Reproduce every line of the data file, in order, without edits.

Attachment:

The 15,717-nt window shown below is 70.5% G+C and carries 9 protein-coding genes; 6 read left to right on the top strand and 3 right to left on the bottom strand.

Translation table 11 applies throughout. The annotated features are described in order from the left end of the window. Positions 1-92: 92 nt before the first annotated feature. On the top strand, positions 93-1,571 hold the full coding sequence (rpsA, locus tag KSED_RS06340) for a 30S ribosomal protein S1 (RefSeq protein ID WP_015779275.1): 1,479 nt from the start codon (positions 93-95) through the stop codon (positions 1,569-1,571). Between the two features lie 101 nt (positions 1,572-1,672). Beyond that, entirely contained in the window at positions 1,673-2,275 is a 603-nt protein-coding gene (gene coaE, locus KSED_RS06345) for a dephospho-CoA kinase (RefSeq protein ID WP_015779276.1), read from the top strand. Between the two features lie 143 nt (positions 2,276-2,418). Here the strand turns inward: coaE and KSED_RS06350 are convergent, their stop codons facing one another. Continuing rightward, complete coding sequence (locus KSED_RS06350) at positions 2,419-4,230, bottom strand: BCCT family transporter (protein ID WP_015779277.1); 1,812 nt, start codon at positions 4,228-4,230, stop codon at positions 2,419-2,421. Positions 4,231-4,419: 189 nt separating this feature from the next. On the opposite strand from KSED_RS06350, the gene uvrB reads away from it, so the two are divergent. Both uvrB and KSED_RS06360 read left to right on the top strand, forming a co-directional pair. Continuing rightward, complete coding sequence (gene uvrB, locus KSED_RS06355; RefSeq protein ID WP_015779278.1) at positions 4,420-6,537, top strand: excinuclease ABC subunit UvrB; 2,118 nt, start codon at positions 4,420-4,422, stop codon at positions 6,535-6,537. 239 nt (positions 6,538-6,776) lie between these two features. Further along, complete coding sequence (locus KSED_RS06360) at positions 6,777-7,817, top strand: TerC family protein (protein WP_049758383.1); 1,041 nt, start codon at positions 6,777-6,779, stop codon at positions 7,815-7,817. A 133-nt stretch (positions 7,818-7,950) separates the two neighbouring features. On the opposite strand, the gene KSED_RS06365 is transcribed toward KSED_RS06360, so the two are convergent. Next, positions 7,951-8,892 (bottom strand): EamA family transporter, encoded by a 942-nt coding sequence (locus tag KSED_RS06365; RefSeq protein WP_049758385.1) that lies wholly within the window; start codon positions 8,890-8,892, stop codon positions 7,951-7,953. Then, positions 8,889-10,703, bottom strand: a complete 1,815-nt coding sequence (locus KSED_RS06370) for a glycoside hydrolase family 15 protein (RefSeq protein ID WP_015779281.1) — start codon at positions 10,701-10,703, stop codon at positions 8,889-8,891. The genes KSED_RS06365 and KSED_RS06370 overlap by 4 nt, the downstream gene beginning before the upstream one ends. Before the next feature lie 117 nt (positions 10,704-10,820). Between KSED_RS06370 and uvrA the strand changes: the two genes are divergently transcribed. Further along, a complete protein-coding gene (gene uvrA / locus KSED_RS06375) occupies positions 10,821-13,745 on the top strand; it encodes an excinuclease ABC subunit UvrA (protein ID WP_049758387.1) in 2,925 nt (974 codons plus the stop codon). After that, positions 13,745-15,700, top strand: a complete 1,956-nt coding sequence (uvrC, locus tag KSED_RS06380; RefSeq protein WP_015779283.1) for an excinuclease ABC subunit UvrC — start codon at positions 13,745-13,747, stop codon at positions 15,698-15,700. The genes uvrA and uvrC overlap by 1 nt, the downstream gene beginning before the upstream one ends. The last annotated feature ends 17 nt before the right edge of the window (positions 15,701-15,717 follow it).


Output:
The 15,717-nt window shown below is 70.5% G+C and carries 9 protein-coding genes; 6 read left to right on the top strand and 3 right to left on the bottom strand.

Translation table 11 applies throughout. The annotated features are described in order from the left end of the window. Positions 1-92: 92 nt before the first annotated feature. On the top strand, positions 93-1,571 hold the full coding sequence (rpsA, locus tag KSED_RS06340) for a 30S ribosomal protein S1 (RefSeq protein ID WP_015779275.1): 1,479 nt from the start codon (positions 93-95) through the stop codon (positions 1,569-1,571). Between the two features lie 101 nt (positions 1,572-1,672). Beyond that, entirely contained in the window at positions 1,673-2,275 is a 603-nt protein-coding gene (gene coaE, locus KSED_RS06345) for a dephospho-CoA kinase (RefSeq protein ID WP_015779276.1), read from the top strand. Between the two features lie 143 nt (positions 2,276-2,418). Here the strand turns inward: coaE and KSED_RS06350 are convergent, their stop codons facing one another. Continuing rightward, complete coding sequence (locus KSED_RS06350) at positions 2,419-4,230, bottom strand: BCCT family transporter (protein ID WP_015779277.1); 1,812 nt, start codon at positions 4,228-4,230, stop codon at positions 2,419-2,421. Positions 4,231-4,419: 189 nt separating this feature from the next. On the opposite strand from KSED_RS06350, the gene uvrB reads away from it, so the two are divergent. Both uvrB and KSED_RS06360 read left to right on the top strand, forming a co-directional pair. Continuing rightward, complete coding sequence (gene uvrB, locus KSED_RS06355; RefSeq protein ID WP_015779278.1) at positions 4,420-6,537, top strand: excinuclease ABC subunit UvrB; 2,118 nt, start codon at positions 4,420-4,422, stop codon at positions 6,535-6,537. 239 nt (positions 6,538-6,776) lie between these two features. Further along, complete coding sequence (locus KSED_RS06360) at positions 6,777-7,817, top strand: TerC family protein (protein WP_049758383.1); 1,041 nt, start codon at positions 6,777-6,779, stop codon at positions 7,815-7,817. A 133-nt stretch (positions 7,818-7,950) separates the two neighbouring features. On the opposite strand, the gene KSED_RS06365 is transcribed toward KSED_RS06360, so the two are convergent. Next, positions 7,951-8,892 (bottom strand): EamA family transporter, encoded by a 942-nt coding sequence (locus tag KSED_RS06365; RefSeq protein WP_049758385.1) that lies wholly within the window; start codon positions 8,890-8,892, stop codon positions 7,951-7,953. Then, positions 8,889-10,703, bottom strand: a complete 1,815-nt coding sequence (locus KSED_RS06370) for a glycoside hydrolase family 15 protein (RefSeq protein ID WP_015779281.1) — start codon at positions 10,701-10,703, stop codon at positions 8,889-8,891. The genes KSED_RS06365 and KSED_RS06370 overlap by 4 nt, the downstream gene beginning before the upstream one ends. Before the next feature lie 117 nt (positions 10,704-10,820). Between KSED_RS06370 and uvrA the strand changes: the two genes are divergently transcribed. Further along, a complete protein-coding gene (gene uvrA / locus KSED_RS06375) occupies positions 10,821-13,745 on the top strand; it encodes an excinuclease ABC subunit UvrA (protein ID WP_049758387.1) in 2,925 nt (974 codons plus the stop codon). After that, positions 13,745-15,700, top strand: a complete 1,956-nt coding sequence (uvrC, locus tag KSED_RS06380; RefSeq protein WP_015779283.1) for an excinuclease ABC subunit UvrC — start codon at positions 13,745-13,747, stop codon at positions 15,698-15,700. The genes uvrA and uvrC overlap by 1 nt, the downstream gene beginning before the upstream one ends. The last annotated feature ends 17 nt before the right edge of the window (positions 15,701-15,717 follow it).